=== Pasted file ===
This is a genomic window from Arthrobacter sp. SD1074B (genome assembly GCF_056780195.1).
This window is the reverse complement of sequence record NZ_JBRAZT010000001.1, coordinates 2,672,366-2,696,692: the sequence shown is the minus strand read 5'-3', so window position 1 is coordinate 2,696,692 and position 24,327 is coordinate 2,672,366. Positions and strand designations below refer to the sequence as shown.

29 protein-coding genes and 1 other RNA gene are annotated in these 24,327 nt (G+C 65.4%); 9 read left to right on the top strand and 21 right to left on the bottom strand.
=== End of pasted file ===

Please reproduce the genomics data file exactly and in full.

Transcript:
This is a genomic window from Arthrobacter sp. SD1074B (genome assembly GCF_056780195.1).
This window is the reverse complement of sequence record NZ_JBRAZT010000001.1, coordinates 2,672,366-2,696,692: the sequence shown is the minus strand read 5'-3', so window position 1 is coordinate 2,696,692 and position 24,327 is coordinate 2,672,366. Positions and strand designations below refer to the sequence as shown.

29 protein-coding genes and 1 other RNA gene are annotated in these 24,327 nt (G+C 65.4%); 9 read left to right on the top strand and 21 right to left on the bottom strand.